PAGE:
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Center for American Progress

NEW REPORT: It Is Time for Procedural Reform in the U.S. Senate
Press Release

NEW REPORT: It Is Time for Procedural Reform in the U.S. Senate

March 12, 2010

Download the full report (pdf)

Download the executive summary (pdf)

WASHINGTON, D.C.—Today the Center for American Progress released a new report, From Deliberation to Dysfunction by expert Scott Lilly, that urges the Senate to adopt modest procedural changes to curb some of the filibuster’s worst abuses and make the Senate more responsible.

The U.S. Senate has a proud tradition of ensuring that important decisions are carefully weighed before they become law. This has served the nation well at times. But under current practices the latitude granted to individual senators to obstruct does not always contribute to more measured consideration of national policy. In recent years, the Senate has been less and less able to follow the regular order in the consideration of pending legislation, the confirmation of senior executive branch officials, and other work.

Increasingly, the Senate has been forced to rely on legislative shortcuts that severely undermine the philosophy of full and careful consideration of all matters before the body.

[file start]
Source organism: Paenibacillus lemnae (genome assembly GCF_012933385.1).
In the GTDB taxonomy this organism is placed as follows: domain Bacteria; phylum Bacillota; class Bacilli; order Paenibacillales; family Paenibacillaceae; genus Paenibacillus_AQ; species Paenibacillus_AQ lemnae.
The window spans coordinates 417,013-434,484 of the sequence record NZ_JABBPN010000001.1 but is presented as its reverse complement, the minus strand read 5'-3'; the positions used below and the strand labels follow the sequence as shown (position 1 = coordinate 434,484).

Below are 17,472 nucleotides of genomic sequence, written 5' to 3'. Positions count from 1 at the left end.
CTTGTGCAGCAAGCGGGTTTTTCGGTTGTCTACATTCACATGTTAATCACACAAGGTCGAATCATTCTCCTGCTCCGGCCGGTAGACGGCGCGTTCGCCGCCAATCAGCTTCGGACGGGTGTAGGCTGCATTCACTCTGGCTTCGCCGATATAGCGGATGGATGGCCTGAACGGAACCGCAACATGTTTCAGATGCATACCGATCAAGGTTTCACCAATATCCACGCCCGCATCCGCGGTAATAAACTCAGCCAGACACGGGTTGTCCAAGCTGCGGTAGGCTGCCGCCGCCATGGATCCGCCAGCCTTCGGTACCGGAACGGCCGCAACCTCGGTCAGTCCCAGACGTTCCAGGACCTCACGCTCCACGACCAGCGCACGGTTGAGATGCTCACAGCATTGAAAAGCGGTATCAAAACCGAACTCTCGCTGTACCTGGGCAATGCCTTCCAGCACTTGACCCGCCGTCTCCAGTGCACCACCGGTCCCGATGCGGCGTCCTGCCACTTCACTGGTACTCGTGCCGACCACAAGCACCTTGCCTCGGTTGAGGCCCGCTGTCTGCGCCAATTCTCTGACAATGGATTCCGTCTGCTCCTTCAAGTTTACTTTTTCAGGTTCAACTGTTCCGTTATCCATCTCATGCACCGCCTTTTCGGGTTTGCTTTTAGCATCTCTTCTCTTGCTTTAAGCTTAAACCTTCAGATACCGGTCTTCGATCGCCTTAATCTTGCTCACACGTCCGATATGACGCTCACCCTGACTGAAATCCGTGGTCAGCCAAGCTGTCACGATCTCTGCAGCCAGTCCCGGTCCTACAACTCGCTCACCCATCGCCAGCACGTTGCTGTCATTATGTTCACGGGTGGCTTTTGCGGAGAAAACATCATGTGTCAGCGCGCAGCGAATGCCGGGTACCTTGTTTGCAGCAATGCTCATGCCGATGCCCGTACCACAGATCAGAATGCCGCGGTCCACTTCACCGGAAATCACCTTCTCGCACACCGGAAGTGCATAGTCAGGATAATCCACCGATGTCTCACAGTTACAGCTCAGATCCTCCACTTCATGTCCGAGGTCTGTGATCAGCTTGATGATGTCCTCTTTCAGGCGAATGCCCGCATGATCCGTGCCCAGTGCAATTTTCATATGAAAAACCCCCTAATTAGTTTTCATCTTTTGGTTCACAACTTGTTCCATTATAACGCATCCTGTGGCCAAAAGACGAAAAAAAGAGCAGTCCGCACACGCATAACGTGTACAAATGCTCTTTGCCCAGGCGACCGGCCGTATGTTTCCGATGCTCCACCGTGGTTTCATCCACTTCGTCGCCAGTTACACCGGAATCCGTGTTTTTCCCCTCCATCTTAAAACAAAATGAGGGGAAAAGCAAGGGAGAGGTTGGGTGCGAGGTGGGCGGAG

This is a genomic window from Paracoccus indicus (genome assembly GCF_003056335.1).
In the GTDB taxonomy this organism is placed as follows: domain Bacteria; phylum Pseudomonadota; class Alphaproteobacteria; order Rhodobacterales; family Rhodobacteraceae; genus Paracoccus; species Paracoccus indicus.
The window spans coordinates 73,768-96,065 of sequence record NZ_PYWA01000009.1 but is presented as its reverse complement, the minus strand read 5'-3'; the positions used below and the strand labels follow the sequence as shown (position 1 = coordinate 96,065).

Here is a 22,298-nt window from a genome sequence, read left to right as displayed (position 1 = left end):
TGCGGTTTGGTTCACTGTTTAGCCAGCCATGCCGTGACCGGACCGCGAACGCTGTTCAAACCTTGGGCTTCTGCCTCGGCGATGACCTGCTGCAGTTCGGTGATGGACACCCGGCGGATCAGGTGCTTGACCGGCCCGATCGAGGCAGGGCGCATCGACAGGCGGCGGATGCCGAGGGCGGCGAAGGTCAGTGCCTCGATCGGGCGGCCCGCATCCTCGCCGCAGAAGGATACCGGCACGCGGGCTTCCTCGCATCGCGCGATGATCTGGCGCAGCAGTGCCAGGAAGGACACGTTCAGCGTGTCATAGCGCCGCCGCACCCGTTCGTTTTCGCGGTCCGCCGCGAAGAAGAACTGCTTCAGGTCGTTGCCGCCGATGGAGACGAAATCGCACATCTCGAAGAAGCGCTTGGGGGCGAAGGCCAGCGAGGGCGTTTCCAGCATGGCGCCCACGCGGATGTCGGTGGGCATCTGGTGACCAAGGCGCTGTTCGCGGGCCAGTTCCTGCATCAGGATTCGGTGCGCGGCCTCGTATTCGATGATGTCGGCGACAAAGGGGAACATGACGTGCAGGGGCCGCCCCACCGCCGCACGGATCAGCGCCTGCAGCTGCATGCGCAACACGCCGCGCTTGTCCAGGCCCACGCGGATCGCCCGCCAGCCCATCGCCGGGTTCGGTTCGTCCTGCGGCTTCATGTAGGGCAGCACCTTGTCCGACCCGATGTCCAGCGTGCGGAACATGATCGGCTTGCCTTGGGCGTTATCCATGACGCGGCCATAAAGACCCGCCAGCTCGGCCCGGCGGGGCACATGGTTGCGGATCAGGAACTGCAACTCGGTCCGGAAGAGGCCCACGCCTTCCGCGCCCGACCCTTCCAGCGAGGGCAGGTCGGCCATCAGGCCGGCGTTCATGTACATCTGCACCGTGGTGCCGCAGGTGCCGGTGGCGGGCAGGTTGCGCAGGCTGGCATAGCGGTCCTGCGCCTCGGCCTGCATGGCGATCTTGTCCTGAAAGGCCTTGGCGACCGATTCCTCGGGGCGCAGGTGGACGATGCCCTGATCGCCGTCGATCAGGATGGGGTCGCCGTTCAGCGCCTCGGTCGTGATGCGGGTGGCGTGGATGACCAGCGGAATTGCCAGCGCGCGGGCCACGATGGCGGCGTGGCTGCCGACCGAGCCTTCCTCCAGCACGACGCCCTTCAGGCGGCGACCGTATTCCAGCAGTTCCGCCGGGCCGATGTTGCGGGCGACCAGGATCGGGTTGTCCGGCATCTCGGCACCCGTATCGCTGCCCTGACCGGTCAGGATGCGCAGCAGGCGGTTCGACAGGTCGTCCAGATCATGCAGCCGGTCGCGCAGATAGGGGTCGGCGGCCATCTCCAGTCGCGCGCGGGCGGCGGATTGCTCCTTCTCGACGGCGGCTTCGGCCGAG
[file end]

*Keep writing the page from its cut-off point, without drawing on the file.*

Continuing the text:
While many Americans continue to think of the filibuster as it was portrayed in the 1939 film, “Mr. Smith Goes to Washington,” it has evolved into a very different practice over the course of the past 71 years. It has been decades since a senator actually took to the floor and attempted to block legislation through extended speechmaking. Now a senator merely needs to serve notice that he or she will not concur in a procedural motion by the leadership that the prospects for making progress on the legislation proposed for consideration are so diminished that it is often pulled from the legislative schedule. This practice applies to not only new laws altering national policy in some significant way, but also to the annual spending bills that keep the government operating and even the appointment judges, senior, and even not-so-senior executive branch officials and military officers.

While it is unlikely the Senate will abandon the filibuster, it is clear that the rules governing the use of the filibuster must change if the body is to be prevented from becoming a more serious impediment to competent governance. The chaotic, hit-or-miss process in which rather mundane matters are debated at great length while more important issues are slipped past the full Senate without significant debate or opportunity for amendment turns the concept of deliberation on its head.

At a minimum, the Senate needs to adopt modest procedural changes to its rules curbing some of the filibuster’s worst abuses and making the Senate not only more responsible in performing its work but at the same time more deliberative.